The lack of discipline under Ryan needs to be corrected. If the Pegulas and Doug Whaley decide they need to have some semblance of continuity, then promoting interim coach Anthony Lynn to the job full time would be a good option. Two candidates who have been lined up for interviews are relative unknowns – Sean McDermott, defensive coordinator for Carolina, and Harold Goodwin, offensive coordinator for Arizona. A dark horse candidate who I liked before Ryan was hired is former Buffalo backup quarterback Frank Reich. He is currently offensive coordinator for the Eagles, and did a pretty good job helping develop rookie Carson Wentz there. He’s not a flashy or hot candidate, but the fact he knows the fan base and understands the team’s history is a plus. He seems to have the right demeanor to be a good head coach also, and really was basically a coach on the sideline for Jim Kelly during his playing days.


If the Bills want to try to build on what they’ve accomplished on offense, then bringing back Tyrod Taylor is the best option. A new head coach will likely have input in that call, however. No matter what, the Bills will need to replace EJ Manuel as their primary backup. As far as veteran free agents go, the pickings are slim. They might be better off just continuing to develop Cardale Jones and drafting another lower round player to compete with him. Middle round options with some possibilities include Iowa’s C.J. Beathard and a familiar name, Chad Kelly from Ole Miss.


The Bills have 3 impending free agent receivers in Robert Woods, Marquise Goodwin and Justin Hunter, four if you count Percy Harvin, who should not be retained after contributing nothing after being re-signed this year. It would behoove them to try to retain Woods and Hunter and then try to strengthen the unit through the draft. Good receivers can be plucked in the middle to late rounds if your scouts are doing their jobs. Some options there are Corey Davis from Western Michigan, Travis Rudolph of Florida State and Oklahoma’s Dede Westbrook.


This is the Bills’ biggest area of need and may very well be where they look to improve their defense with their top draft choice, which will be the tenth pick of the draft. There are three top players who might be available there – Michigan’s Jabrill Peppers, a versatile star, Malik Hooker of Ohio State and LSU’s Jamal Adams. Any of these three would be able to step into Aaron Williams’ starting spot in the lineup. An interesting free agent possibility is Duron Harmon of New England, who could be a diamond in the rough for the Bills’ currently depleted secondary.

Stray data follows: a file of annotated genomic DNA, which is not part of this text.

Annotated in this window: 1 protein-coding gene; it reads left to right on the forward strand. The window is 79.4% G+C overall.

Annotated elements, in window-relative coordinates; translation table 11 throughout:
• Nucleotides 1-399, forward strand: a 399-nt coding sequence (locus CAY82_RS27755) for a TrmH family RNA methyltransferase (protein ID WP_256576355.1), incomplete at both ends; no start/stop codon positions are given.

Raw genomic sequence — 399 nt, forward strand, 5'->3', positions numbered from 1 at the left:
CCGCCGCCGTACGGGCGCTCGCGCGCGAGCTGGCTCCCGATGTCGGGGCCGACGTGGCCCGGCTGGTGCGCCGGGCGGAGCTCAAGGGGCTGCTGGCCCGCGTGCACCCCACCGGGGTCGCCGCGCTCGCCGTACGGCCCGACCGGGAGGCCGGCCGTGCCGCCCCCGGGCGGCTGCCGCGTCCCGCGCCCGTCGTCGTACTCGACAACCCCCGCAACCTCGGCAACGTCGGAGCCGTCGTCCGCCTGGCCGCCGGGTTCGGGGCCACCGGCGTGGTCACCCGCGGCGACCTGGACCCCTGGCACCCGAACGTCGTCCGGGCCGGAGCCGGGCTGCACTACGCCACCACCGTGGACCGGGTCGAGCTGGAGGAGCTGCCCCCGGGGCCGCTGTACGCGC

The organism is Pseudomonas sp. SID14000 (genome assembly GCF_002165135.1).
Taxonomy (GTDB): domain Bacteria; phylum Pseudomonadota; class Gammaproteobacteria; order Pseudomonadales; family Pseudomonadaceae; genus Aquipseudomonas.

Defensive Line

The Bills need to start looking toward the future with Kyle Williams aging and Marcell Dareus being a player they can’t count on. A couple of draft prospects are Notre Dame’s Jarron Jones and Clemson’s Carlos Watkins, who are both nose tackles. If they decide to try to improve the pass rush, a couple of draftable edge rushers are Josh Carraway of TCU and Auburn’s Carl Lawson.


The Bills have a lot of needs but Dan Carpenter was so bad this season that they may have to use a draft pick on a new kicker. The top prospect is Auburn’s Daniel Carlson, who also can punt. If they can convince him to come here, Los Angeles Ram kicker Greg Zuerlein is one of the NFL’s best. Signing him would be equivalent to when they inked Steve Christie back in the “Plan B” free agency days.

No Comments

Posted in Football


Classic Team Logo of The Day

07 Jan


Logo of a small college football team, used until 2005, the Southwest Missouri State Bears. The program began in 1908 and in 2005 the school shortened it’s name to Missouri State. Former Bears who went on to play pro football are Brad St. Louis, Tom Mullen and Jason Whittle.


Classic Sports Card of The Day

07 Jan


1968 Topps football card of former pro football running back Floyd Little, who was a star player for the Denver Broncos during some of their lean years in the old American Football League. He played 9 seasons for the Broncos and was a two-time AFL All Star, then carried that success into the NFL after the leagues merged, being named to the Pro Bowl 3 times. Little was elected to the Pro Football Hall of Fame in 2010.